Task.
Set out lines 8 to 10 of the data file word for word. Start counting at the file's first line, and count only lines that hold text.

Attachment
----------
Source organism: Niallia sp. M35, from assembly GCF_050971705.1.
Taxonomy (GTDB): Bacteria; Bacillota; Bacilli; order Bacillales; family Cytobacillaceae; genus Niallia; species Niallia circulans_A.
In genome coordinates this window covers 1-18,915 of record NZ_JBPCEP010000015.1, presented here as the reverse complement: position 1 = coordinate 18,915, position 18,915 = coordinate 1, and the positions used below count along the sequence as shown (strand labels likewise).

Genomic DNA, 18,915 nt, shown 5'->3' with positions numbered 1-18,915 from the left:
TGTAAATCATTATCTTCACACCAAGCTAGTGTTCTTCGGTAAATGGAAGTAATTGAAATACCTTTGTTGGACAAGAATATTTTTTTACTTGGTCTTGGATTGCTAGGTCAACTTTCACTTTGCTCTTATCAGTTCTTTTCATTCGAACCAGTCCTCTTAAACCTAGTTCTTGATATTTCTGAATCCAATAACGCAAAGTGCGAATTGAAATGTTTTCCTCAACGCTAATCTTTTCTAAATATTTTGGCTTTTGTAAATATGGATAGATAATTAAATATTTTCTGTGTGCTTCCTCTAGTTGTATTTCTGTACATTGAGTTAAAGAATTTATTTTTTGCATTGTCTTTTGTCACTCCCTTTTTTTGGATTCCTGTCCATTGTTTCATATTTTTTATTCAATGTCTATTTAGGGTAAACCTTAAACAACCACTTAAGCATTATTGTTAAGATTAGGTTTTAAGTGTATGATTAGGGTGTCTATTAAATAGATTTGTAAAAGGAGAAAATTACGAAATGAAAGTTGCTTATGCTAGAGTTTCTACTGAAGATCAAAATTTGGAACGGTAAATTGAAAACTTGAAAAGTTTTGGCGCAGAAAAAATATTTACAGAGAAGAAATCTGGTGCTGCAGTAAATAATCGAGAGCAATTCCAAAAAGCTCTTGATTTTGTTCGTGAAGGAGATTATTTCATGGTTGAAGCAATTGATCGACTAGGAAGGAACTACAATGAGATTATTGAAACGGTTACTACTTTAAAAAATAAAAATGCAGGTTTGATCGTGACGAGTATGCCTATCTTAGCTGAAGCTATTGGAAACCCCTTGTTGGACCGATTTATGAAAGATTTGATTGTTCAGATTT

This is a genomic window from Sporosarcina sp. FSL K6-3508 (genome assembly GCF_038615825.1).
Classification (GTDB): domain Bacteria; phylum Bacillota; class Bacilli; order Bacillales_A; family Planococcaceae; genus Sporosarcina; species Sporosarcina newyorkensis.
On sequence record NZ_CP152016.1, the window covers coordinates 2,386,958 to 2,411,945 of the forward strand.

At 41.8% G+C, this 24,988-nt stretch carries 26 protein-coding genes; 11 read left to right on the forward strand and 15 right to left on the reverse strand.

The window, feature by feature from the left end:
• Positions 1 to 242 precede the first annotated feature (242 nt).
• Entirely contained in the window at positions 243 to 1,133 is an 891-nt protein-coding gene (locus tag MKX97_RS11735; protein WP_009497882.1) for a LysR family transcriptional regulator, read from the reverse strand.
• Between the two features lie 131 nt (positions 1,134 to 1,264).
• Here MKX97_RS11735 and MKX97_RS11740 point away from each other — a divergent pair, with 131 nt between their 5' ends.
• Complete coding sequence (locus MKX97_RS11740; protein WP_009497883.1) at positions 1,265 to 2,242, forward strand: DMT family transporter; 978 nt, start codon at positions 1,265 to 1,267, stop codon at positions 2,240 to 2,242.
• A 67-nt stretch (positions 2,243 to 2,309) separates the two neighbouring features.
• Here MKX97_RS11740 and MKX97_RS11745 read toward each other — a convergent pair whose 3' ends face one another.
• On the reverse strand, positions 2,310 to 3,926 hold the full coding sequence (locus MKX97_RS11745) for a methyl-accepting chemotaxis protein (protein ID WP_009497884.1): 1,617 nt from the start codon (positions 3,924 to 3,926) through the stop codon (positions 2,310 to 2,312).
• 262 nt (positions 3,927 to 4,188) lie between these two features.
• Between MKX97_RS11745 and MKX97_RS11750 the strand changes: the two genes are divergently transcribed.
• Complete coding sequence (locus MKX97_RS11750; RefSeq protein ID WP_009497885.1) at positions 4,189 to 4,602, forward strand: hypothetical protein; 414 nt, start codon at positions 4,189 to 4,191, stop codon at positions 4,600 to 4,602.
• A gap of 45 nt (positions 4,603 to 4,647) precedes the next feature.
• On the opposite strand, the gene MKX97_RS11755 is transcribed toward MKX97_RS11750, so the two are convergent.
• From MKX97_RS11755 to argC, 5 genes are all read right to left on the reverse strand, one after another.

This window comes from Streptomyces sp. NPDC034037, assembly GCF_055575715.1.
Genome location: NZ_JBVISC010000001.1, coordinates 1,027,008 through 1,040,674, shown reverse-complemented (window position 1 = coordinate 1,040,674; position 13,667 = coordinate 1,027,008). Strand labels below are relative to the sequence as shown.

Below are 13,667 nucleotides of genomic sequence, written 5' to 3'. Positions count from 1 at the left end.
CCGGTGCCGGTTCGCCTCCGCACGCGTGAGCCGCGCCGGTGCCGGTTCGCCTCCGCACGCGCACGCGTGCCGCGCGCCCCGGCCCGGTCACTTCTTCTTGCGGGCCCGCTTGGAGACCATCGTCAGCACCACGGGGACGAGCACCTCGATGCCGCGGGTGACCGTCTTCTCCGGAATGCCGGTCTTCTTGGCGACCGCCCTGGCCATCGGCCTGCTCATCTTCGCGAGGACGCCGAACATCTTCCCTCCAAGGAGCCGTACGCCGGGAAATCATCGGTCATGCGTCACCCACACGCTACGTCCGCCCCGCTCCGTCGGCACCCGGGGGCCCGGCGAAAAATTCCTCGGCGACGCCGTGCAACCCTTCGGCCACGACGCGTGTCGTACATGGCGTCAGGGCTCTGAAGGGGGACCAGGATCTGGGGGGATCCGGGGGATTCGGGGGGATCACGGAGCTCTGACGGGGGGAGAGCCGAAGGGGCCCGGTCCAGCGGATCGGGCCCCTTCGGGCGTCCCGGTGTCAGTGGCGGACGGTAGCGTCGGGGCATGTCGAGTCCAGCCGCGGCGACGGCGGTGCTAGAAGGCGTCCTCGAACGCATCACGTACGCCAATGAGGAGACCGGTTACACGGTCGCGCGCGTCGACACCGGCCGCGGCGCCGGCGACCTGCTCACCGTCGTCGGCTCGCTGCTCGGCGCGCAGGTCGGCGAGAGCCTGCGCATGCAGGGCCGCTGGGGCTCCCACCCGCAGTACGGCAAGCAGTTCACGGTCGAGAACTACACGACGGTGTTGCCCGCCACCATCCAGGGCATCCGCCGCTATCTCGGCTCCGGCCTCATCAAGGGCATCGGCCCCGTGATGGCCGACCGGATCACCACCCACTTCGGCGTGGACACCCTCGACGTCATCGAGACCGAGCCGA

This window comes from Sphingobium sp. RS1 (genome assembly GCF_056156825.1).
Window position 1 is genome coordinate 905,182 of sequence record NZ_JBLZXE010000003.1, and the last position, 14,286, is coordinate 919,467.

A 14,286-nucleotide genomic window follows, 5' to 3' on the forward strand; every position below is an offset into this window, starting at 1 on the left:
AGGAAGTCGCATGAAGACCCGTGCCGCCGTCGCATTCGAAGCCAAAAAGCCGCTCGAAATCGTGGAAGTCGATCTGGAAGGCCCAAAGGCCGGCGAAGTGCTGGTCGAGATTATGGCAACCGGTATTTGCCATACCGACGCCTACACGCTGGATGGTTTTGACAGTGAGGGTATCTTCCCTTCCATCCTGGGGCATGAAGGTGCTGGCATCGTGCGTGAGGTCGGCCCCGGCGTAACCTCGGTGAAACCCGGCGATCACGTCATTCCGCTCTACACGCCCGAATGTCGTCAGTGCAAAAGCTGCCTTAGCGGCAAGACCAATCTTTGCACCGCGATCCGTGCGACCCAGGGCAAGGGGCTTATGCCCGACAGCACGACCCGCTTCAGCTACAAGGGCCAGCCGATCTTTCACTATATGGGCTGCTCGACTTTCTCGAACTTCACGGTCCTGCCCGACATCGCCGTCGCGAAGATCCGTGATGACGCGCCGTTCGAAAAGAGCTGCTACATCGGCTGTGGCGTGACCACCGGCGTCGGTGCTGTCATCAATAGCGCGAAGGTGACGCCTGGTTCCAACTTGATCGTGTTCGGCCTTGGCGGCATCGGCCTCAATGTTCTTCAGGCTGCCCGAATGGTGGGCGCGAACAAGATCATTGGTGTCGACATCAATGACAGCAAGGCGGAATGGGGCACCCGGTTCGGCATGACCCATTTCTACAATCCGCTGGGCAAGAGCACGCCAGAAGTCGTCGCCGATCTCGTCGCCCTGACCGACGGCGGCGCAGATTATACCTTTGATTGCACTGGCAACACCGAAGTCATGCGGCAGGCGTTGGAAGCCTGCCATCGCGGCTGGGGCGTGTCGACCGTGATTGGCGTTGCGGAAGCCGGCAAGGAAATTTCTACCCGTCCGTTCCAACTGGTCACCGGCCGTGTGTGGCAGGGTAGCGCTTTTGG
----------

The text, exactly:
On sequence record NZ_CP152016.1, the window covers coordinates 2,386,958 to 2,411,945 of the forward strand.

At 41.8% G+C, this 24,988-nt stretch carries 26 protein-coding genes; 11 read left to right on the forward strand and 15 right to left on the reverse strand.

The window, feature by feature from the left end: